The obelisk of Senusret was an edifice to celebrate Senusret, a king of the Twelfth Dynasty. What was the original purpose of obelisks? Why do people still build obelisks today? Read on to discover the purpose of the Senusret obelisk and other ancient Egypt obelisks.

What Purpose Do the Obelisk of Senusret and Other Obelisks Serve?

The purpose of the obelisk of Senusret and other obelisks was to commemorate a king, a god, or an event. The obelisk of Senusret was built to honor King Senusret I, a monarch of the Twelfth Dynasty. At first, the purpose of these huge structures was to glorify the god Ra.

Soon after, the people would build obelisks in honor of their heroic kings as well.

Who Senusret Was and the Purpose of His Obelisk

Senusret was one of the most powerful monarchs. His rulership oversaw the extension of Egypt into Nubia. His kingship also supervised the refurbishment of the Re-Atum temple in Heliopolis. He brought the Twelfth Dynasty to the height of prosperity during his reign. Thus, the ancient Egyptians built the obelisk in his honor.

Description of The Obelisk of Senusret and Its and Current Location

The obelisk of Senusret stands at a height of 43 feet. It was in a village called Abgig. The ancient edifice remained in its original position until the 1800s. A tourist and artist from France, Jomard, discovered the obelisk lying in ruins.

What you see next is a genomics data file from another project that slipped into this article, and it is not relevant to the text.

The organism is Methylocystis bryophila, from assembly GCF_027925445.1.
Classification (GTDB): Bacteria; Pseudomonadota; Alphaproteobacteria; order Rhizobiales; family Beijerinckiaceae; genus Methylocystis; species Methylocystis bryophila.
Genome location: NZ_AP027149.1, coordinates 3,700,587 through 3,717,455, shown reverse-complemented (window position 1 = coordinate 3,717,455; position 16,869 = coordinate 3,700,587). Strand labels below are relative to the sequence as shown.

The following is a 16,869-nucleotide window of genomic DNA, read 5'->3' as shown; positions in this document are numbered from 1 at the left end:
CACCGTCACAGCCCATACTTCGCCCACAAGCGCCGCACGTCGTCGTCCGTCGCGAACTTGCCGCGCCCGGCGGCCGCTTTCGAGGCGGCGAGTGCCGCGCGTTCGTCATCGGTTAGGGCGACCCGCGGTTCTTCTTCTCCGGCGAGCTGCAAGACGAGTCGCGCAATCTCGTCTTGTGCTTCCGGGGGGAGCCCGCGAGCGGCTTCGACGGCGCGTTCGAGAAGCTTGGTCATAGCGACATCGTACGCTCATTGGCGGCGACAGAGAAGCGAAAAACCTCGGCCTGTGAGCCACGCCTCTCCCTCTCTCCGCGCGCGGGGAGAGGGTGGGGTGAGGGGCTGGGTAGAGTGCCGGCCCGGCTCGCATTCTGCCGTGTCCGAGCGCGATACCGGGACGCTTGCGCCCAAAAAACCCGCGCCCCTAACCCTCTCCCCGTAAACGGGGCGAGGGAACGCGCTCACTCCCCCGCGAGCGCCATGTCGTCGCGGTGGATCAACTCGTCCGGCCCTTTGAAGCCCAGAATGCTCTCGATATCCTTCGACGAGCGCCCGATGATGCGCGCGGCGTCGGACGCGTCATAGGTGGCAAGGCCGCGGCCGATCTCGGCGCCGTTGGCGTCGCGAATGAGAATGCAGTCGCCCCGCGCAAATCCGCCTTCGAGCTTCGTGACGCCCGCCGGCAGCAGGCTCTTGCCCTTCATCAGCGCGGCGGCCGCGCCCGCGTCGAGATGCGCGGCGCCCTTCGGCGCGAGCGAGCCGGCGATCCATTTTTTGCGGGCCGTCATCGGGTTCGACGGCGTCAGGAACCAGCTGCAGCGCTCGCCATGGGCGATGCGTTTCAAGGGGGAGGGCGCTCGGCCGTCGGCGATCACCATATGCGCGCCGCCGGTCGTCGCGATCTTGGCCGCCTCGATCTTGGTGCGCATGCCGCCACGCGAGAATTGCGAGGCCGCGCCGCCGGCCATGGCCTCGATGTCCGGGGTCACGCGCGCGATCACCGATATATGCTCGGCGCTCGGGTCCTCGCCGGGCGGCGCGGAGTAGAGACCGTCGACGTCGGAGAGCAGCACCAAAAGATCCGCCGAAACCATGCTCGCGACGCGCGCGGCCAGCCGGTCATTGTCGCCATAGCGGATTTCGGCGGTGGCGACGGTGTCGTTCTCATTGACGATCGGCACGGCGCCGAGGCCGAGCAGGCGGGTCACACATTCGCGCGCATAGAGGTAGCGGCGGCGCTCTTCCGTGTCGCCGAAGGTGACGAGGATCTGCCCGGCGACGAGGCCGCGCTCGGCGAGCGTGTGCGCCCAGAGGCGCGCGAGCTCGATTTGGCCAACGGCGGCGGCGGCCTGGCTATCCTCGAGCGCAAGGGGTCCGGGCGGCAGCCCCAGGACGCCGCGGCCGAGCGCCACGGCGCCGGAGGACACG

The Egyptian authorities transported the obelisk in 1970 to its current location. It’s there that the Ministry of Tourism and Antiquities in Egypt reconstructed the ancient pillar.

Located in Al-Masallah, it is the oldest obelisk in history. It is also the only surviving monument from the era of Heliopolis. It was a part of the temple of Re-Atum and made of granite. Senusret built this elegant structure to celebrate the 30th year of his reign.

The Purpose of Obelisks Throughout the History of Ancient Egypt

The obelisks had multiple purposes, some of which were deliberate and others were coincidental. Their deliberate purpose was to serve as Egyptian commemorative pillars. The coincidental use of the pillars was to track the movement of the sun and mark time.

– Egyptians Used Obelisks to Tell the Time of the Day

The ancient Egyptians, around 3500 BC, used the shadow of the obelisks to tell time. They did this by observing the shadows cast by the tall structures. Long shadows at the beginning of the day indicated morning. Short shadows signified afternoon and longer shadows meant evening had come.